P2000SK 9mm LEM, rounds sticking in the barrel
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Thread: P2000SK 9mm LEM, rounds sticking in the barrel

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    Default P2000SK 9mm LEM, rounds sticking in the barrel

    I recently purchased some Buffalo Bore Outdoorsman +P ammo https://www.buffalobore.com/index.ph...t_detail&p=388. After putting a round in the chamber you really have to yank the slide back to get it to eject. I contacted Buffalo Bore and they sent me this article https://www.buffalobore.com/index.ph...uct_list&c=212. The guy at Buffalo Bore said that if the round is chambering properly then it is safe to shoot. The round is chambering the same as any other round, outside of the fact that it is hard to eject. Anyone have any experience with these type of hopped up rounds. Am I going to screw up my barrel if I shoot them?

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    First of all I do not like or recommend any over pressure ammo from the small boutique ammo companies. You are not doing yourself or your pistol any favors using this stuff. Stick to the main stream ammo companies like Federal, Speer, Winchester, and Remington That ammo you have the issue with is either loaded with the bullet out too far or the bullet is out of spec for caliber. I would not shoot it.

    Bill
    Weapon Shield for total gun care.

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    Either your German made barrel all of sudden out of spec or the ammo are out of spec. Which one is more likely? I own and sometimes carry p2000sk as well. If you are looking for self defense round, for short barrel, I recommend Federal HST 147gr with standard pressure. Reliable, effective and easy to shoot.

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    Quote Originally Posted by AwaySooner View Post
    Either your German made barrel all of sudden out of spec or the ammo are out of spec. Which one is more likely? I own and sometimes carry p2000sk as well. If you are looking for self defense round, for short barrel, I recommend Federal HST 147gr with standard pressure. Reliable, effective and easy to shoot.
    Very good advice. That would be my choice too.

    Bill

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    Several variables at play here, between the lines are you contemplating packing your SK/Buff-Bore into the woods? My woods load is Buff-Bore 158gr JHP .357mag, in a 4" Python or 6" Desert Eagle depending on XYZ. 9mm I reserve for bad guys.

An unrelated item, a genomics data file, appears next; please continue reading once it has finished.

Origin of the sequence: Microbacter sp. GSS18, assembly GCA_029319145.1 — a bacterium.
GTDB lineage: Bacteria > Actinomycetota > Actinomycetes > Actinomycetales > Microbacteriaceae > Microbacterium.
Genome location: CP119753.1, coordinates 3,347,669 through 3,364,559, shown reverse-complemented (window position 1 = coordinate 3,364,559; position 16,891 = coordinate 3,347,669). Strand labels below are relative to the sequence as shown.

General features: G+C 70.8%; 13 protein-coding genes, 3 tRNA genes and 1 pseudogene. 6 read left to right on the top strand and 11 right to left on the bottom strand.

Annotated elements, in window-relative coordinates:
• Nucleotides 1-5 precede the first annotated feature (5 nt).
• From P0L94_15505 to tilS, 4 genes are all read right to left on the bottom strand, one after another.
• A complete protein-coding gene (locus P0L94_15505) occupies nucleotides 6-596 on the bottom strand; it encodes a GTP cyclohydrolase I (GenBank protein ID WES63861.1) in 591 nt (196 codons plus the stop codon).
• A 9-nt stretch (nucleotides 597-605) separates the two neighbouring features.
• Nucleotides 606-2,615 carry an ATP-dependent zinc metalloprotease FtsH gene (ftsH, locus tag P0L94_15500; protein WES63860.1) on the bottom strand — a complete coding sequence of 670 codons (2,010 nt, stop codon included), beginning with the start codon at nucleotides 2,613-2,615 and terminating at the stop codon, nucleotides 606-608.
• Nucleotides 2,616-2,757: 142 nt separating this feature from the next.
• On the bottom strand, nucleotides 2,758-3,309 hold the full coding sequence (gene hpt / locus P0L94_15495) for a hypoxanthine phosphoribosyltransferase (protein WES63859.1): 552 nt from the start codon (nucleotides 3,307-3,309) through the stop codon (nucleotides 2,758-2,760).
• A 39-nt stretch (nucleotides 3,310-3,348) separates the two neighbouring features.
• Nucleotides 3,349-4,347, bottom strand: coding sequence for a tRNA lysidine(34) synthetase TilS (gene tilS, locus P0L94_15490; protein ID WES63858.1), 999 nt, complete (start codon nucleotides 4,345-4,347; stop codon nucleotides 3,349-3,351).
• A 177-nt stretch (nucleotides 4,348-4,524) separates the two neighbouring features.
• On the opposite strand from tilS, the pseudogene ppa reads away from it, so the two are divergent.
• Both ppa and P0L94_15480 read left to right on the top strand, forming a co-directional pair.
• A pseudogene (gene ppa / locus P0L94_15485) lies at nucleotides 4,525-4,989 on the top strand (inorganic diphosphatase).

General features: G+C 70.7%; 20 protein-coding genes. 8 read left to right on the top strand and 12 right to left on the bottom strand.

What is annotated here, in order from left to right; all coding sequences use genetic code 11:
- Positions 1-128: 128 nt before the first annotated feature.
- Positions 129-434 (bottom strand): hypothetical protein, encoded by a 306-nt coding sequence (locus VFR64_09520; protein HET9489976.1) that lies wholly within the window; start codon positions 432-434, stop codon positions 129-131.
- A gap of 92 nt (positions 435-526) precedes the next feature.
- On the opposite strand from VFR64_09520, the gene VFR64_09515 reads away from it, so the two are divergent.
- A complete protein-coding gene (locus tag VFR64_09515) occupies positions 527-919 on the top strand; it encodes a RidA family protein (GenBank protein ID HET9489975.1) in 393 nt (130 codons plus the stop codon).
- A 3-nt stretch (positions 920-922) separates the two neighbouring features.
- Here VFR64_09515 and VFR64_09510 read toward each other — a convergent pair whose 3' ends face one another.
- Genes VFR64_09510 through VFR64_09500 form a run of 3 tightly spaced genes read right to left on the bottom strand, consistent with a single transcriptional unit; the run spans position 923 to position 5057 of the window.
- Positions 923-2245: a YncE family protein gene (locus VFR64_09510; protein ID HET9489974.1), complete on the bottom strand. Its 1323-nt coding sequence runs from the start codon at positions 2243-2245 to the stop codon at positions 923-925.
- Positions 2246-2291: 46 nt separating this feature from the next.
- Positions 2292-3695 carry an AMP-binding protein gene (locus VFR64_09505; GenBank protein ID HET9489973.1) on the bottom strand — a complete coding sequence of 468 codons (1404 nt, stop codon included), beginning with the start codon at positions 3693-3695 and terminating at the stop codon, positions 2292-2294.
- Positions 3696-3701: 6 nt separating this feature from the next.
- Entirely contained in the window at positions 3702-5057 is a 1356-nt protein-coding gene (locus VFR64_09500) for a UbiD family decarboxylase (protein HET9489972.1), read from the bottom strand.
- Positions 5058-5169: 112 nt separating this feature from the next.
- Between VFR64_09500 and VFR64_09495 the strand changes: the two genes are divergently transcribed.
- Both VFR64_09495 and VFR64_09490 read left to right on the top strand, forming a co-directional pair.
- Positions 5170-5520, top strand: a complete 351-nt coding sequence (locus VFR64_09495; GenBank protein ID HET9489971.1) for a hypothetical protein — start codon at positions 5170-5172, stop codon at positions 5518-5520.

OP face value... Measure/caliper the OL vs. std dimensions, if it exceeds max length I would forgo it. It appears to cause a headspace issue, a no-go in my book in terms of no-compromise reliability.
    Also assuming an in-spec HK barrel, proof once again of HK's tight chamber/forcing-cone tolerances.

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    Quote Originally Posted by meangreen View Post
    After putting a round in the chamber you really have to yank the slide back to get it to eject. I contacted Buffalo Bore and they sent me this article
    Holy hell that's a lot of reading for a simple problem.

    SAAMI specs are pretty cut and dry, so I suspect both the gun and the ammo are "technically" ok.

    Remove the barrel from your pistol. Take a round of good, brand name ammo and drop it into the barrel. You should feel it bottom out on the case mouth. You'll also feel some sloppiness from the cartridge being a smaller diameter than the chamber. Invert the barrel, and the round will fall out.

    Now take the Buffalo Bore round, do the same thing. I suspect what you'll find is that the round does not fully chamber into the barrel, and the base will be higher than the barrel hood until you give it a little extra push. That is likely to be the rifling interfering with the bullet. Like you noticed, when you try to eject a live round, it hangs up. Even worse would be if the interference fit prevented the slide from going fully forward at a time when you really needed your gun to work. That would be a bummer.

    Believe it or not, the Buffalo Bore round might actually comply with the proper dimensional specifications. Although I could be mistaken, I've never been able to find specs that describe the curvature of the bullet. I've only run into this once, but there was no one to blame. The barrel maker made the chamber depth on the short side of the specs, and the ammo maker used bullets a longer shoulder and seated them on the long side of the specs. I just decided not to shoot that particular load. There are plenty of different types of ammo available.

    If you're a competitive rifle shooter doing everything possible to maximize accuracy, it can sometimes be appropriate to make your ammo so that the bullet engages the rifling. But for a combat pistol, I don't think you'd want to do that. Find different ammo.
    AwaySooner and TBxd like this.

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